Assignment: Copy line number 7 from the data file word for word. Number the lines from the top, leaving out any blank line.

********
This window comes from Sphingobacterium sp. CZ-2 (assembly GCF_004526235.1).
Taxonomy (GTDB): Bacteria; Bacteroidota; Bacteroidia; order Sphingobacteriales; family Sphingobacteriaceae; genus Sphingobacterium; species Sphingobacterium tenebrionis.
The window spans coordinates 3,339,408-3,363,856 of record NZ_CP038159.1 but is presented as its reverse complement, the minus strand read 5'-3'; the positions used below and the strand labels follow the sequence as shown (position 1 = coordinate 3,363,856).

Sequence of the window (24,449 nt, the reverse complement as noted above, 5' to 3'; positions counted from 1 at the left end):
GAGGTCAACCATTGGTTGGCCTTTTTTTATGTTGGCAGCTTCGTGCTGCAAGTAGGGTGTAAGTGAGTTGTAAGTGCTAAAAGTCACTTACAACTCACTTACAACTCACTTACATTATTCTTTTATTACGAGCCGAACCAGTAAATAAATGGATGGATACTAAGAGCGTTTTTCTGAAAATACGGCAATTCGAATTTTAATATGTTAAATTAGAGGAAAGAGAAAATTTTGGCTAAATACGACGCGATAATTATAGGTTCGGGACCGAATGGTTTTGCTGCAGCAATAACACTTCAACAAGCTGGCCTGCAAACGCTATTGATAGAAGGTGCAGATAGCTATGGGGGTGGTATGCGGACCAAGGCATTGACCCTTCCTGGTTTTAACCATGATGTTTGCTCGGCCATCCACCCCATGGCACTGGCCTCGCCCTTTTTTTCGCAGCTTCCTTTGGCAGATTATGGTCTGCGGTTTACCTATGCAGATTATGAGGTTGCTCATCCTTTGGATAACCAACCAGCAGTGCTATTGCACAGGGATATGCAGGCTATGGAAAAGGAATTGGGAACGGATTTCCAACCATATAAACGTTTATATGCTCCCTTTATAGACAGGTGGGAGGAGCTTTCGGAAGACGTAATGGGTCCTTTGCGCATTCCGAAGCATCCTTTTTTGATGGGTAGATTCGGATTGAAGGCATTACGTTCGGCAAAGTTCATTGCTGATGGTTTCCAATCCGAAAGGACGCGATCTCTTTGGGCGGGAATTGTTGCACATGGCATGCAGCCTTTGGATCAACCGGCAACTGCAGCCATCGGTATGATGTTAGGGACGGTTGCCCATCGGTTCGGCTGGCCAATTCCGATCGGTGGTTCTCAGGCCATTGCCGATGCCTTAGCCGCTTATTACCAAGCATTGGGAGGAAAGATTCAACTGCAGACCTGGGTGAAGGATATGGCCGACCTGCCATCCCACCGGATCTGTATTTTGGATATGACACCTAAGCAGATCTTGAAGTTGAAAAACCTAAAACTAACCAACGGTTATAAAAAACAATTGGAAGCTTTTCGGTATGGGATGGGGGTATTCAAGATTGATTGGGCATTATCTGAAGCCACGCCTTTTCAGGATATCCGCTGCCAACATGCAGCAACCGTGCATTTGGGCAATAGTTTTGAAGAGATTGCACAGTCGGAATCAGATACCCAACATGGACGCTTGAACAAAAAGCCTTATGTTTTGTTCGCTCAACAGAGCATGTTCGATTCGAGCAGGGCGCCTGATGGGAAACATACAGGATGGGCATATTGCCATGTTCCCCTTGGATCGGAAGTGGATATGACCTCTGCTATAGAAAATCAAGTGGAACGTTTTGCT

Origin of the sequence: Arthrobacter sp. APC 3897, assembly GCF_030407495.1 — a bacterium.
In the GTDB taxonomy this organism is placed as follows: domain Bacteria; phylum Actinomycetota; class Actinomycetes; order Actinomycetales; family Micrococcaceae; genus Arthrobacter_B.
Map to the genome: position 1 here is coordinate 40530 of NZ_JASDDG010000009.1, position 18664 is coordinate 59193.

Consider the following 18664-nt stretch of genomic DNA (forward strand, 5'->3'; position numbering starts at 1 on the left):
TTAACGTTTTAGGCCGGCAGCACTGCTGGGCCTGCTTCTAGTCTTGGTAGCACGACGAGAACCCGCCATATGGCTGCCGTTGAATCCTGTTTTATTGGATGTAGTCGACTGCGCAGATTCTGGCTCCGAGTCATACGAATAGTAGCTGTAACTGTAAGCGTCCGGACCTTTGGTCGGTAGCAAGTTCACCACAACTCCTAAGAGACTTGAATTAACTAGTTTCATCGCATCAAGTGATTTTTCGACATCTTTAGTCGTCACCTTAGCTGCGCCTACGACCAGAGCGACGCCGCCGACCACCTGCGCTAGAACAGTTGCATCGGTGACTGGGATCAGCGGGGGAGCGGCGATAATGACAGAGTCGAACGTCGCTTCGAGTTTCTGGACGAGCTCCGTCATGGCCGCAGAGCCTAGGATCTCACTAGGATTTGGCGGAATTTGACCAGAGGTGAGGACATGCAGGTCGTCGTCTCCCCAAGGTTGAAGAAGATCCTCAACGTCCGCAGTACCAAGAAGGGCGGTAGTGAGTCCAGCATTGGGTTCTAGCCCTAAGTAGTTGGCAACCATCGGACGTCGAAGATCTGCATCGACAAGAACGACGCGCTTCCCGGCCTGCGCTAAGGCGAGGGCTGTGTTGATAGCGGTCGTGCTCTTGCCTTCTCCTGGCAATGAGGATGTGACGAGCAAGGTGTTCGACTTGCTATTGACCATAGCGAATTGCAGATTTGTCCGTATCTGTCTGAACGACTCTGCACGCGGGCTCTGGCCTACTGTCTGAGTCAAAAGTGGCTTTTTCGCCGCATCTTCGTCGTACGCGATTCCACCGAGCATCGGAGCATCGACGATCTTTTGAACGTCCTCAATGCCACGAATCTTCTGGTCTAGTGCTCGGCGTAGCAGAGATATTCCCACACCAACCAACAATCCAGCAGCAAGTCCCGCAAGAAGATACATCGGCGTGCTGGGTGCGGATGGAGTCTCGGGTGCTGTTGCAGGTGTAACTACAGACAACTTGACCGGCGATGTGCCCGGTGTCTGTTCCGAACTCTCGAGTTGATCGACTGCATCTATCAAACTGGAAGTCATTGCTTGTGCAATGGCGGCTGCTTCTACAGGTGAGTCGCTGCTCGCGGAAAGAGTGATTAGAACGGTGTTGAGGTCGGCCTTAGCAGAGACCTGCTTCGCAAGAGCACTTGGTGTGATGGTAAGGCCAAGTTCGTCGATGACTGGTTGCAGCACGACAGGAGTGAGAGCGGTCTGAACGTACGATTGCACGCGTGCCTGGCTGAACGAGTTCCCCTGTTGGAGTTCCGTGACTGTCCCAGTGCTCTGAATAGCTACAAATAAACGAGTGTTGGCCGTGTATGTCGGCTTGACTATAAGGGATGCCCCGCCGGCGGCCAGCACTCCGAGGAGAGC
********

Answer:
In the GTDB taxonomy this organism is placed as follows: domain Bacteria; phylum Actinomycetota; class Actinomycetes; order Actinomycetales; family Micrococcaceae; genus Arthrobacter_B.